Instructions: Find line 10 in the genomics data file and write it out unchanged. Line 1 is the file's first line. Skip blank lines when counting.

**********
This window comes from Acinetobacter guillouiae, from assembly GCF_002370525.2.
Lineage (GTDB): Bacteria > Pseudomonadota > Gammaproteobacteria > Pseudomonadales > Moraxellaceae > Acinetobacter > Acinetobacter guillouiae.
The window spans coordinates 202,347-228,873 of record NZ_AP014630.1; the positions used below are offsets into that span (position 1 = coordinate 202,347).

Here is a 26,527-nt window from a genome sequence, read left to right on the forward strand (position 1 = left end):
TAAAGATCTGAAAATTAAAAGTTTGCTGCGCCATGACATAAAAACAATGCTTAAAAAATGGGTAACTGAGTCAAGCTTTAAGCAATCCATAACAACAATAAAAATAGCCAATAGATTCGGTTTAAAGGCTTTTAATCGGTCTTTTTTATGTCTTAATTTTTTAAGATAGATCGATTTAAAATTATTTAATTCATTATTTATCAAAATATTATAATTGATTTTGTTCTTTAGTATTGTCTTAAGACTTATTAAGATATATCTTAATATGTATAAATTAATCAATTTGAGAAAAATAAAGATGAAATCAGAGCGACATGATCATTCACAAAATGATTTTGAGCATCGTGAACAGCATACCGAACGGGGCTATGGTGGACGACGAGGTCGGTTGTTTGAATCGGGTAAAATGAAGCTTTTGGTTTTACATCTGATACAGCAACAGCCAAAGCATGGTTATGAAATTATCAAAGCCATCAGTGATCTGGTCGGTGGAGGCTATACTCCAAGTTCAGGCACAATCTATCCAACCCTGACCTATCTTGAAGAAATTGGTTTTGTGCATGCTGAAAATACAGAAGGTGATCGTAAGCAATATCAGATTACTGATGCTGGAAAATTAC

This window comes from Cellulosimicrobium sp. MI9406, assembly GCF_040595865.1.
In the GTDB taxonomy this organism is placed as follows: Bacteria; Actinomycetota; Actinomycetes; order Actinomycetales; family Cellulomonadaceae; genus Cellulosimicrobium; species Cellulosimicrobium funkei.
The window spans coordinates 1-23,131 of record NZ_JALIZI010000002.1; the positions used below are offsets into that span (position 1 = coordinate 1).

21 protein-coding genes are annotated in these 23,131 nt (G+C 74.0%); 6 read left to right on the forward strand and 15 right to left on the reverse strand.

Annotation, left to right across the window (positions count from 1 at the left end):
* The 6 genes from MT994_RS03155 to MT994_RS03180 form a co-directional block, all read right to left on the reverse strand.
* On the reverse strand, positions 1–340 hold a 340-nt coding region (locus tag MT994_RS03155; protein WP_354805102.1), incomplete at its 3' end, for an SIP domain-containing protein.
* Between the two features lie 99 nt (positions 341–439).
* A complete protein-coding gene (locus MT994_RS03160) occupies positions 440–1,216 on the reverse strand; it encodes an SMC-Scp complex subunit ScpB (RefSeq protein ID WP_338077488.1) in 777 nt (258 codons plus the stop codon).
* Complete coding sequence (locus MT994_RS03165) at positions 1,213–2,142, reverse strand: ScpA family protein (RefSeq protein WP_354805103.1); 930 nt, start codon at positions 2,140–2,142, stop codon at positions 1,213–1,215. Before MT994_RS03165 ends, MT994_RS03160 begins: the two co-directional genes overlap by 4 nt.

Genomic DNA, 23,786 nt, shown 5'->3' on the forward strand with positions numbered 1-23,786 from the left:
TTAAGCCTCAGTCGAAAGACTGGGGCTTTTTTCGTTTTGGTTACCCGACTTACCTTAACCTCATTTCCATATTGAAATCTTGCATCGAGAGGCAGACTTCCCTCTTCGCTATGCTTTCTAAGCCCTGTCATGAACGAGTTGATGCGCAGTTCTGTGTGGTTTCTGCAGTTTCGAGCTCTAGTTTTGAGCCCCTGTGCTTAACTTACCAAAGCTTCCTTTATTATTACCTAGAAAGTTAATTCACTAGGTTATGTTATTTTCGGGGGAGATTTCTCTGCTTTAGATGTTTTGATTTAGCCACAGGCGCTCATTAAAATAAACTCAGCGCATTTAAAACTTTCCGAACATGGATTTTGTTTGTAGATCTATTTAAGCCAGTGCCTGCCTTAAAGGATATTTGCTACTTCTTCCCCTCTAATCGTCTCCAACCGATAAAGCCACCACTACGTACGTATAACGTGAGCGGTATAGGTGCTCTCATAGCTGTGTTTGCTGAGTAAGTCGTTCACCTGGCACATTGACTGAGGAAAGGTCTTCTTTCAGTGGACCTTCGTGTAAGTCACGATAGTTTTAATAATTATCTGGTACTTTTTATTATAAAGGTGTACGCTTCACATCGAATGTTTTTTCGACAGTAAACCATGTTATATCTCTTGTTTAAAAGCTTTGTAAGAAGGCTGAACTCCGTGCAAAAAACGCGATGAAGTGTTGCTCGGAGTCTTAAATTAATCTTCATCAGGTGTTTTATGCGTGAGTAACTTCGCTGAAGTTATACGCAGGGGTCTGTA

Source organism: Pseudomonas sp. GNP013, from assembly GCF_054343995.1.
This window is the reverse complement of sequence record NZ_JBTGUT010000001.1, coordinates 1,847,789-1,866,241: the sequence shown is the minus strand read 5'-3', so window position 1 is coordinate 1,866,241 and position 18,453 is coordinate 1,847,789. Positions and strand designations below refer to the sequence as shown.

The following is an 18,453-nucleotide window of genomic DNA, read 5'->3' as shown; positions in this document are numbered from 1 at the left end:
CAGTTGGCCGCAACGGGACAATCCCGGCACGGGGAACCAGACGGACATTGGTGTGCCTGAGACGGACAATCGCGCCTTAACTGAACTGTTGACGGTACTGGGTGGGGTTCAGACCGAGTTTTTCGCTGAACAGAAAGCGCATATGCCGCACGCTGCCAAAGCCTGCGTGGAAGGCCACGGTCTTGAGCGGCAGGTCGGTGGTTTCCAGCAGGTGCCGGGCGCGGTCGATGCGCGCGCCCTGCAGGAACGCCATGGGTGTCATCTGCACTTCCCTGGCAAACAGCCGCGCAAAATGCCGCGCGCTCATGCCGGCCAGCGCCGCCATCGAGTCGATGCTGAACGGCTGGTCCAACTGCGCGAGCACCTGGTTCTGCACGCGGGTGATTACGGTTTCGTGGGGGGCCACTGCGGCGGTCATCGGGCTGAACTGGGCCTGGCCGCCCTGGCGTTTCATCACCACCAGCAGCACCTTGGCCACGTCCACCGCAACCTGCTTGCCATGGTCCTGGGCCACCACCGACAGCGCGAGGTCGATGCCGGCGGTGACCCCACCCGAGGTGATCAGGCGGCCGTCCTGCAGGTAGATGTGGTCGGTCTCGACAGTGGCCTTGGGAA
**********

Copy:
Annotation, left to right across the window (positions count from 1 at the left end):